A fish eye view of Brazil
The best way a student ever describe his experience in Brazil. Stories like that makes all the work make sense!!!!
Well it was 9-00 AM in the morning, the flight from Miami just landed in Tom Jobim international airport, Rio de Janeiro.
Tired from being on a long flight from Dallas, Texas to Rio I reluctantly get up to get out. First time in Brazil for a dude, who spent all his life growing up in Texas, to me it was just another Mexico.
However, is it? not at all, far from being a Mexican getaway for me. Before coming to Rio I did some research about the city, city seems to be exotic, the food, culture, beaches, and the mountains.
However, the highlights back home in USA was on the crime, the favelas and other derogatory remarks. Anyway, with mixed emotions I set my feet in the city of gods and imagine it is going to be all right, as I know a little bit of Spanish – really, let us see.
Took a cab to my hotel in Copacabana and then first bummer, people here speak Portuguese, which is very different from Spanish. Many Spanish speaking people will say they know Portuguese , but if you love Tex-Mex food and you go to a restaurant and say I want “pinto beans” you are game, if you do not know the meaning of the word “pinto” check it out using Google translator. Slowly I started learning the language, the carioca way, which in Rio is the coolest way to learn the language, and started knowing Brazilian people. The first place, my friends and colleagues from Brazil took me was a place called Lapa. I was like, what is this place; to people from RIO this is as our Bourbon Street in New Orleans, reminded me of home. I was surprised how many people can fit into a small square foot place dancing, drinking, shouting and be happy. Therefore, I tried to be the cool carioca and my Brazilian friends inspired me to spark a conversation with someone I do not know. This is the second bummer, if you do not speak the language at least a little, striking a conversation with a beautiful Brazilian woman who seems to be interested to talk is next to impossible. Don’t get me wrong people in RIO are polite and you will get a very polite thank you and indication of “cala sua boca”. However although the girls did not want to strike a serious conversations, the men were very friendly and interested to talk in English , guess it gives them an opportunity to speak in English with a “gringo”. The amazing thing is, you can make a friend with a perfect stranger and drink beer and be merry.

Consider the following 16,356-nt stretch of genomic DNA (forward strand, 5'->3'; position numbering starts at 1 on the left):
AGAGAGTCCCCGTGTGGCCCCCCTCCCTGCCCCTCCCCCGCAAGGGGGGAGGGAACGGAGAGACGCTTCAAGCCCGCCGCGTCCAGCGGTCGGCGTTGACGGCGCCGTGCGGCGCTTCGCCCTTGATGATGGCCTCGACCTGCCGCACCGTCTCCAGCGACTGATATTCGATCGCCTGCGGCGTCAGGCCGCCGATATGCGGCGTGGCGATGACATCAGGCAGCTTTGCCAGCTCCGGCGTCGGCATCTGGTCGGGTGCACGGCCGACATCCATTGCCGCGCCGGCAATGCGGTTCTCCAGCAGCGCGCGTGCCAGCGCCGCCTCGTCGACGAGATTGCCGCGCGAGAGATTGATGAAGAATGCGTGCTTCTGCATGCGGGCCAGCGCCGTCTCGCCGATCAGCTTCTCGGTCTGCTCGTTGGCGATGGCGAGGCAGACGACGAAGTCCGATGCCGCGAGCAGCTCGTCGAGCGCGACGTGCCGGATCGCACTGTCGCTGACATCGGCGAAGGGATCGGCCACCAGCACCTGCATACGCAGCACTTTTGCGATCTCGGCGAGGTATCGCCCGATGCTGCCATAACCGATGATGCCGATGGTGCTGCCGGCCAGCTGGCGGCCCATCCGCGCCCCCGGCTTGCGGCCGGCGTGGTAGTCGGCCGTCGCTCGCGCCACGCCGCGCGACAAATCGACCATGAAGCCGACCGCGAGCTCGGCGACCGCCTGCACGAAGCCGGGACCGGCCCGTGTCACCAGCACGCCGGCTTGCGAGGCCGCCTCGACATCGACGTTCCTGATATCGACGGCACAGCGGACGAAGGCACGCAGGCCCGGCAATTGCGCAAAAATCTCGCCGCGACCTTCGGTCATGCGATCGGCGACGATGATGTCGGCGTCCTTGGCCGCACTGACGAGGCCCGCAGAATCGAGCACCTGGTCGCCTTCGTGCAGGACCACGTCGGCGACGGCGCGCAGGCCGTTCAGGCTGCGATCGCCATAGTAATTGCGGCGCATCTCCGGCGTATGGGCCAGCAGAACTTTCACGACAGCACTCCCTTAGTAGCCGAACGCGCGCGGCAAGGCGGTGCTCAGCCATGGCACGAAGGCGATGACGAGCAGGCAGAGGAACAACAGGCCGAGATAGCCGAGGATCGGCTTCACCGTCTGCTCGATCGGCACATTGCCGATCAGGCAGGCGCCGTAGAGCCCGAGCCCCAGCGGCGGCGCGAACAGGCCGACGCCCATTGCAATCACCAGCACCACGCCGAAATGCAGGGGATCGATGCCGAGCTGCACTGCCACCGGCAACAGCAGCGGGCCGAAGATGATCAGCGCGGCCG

So my next steps other than going to the standard tourist places like “Cristo Redentor” and “Pão de açucar” was to come up with a strategy, I knew I have to stay in Brazil for earning my bread so I need to do something about it. I cannot keep on missing my city Dallas and feel more homesick every day; it is going to be a no brainer to have a demoralizing effect. I spoke with the HR of my company and they approved a group-Portuguese class for foreign employees, I went out for a hunt to find the right school for me. My point of view was straightforward, I need survival skills in Rio so I will go with some schools where it makes me street smart. I found the one after a little search, it was Fala Brazil, I met my teacher Marcelle, who is also the owner, so an entrepreneur free spirited individual like me and after the meeting I decided lets close the deal – “fechado” the cariocas use this word when they close a deal.
My experience with my learning Portuguese was like, is it possible for a knucklehead like me, who do not speak any other language other than English, I will not count the Spanish, because before I came to Brazil I only knew 4-5 basic Spanish phrases. Slowly I started learning the language, started speaking with cabbies and in restaurants and practiced with my colleagues in Brazil. However, let me tell you something you need to have a free spirit and lot of “Red Bull” after-drinking energy to get a grasp on the language. Bottom line I survived, I learnt a lot about the culture, the festivals, the emotions, the music, the sensitivity of the people, bottom line which is what we Americans only care , it seemed the good times had become “Gracas a Deus”. I was still missing Dallas, but now only sometimes when it was getting overwhelming for me to grasp all these new shifts in my life.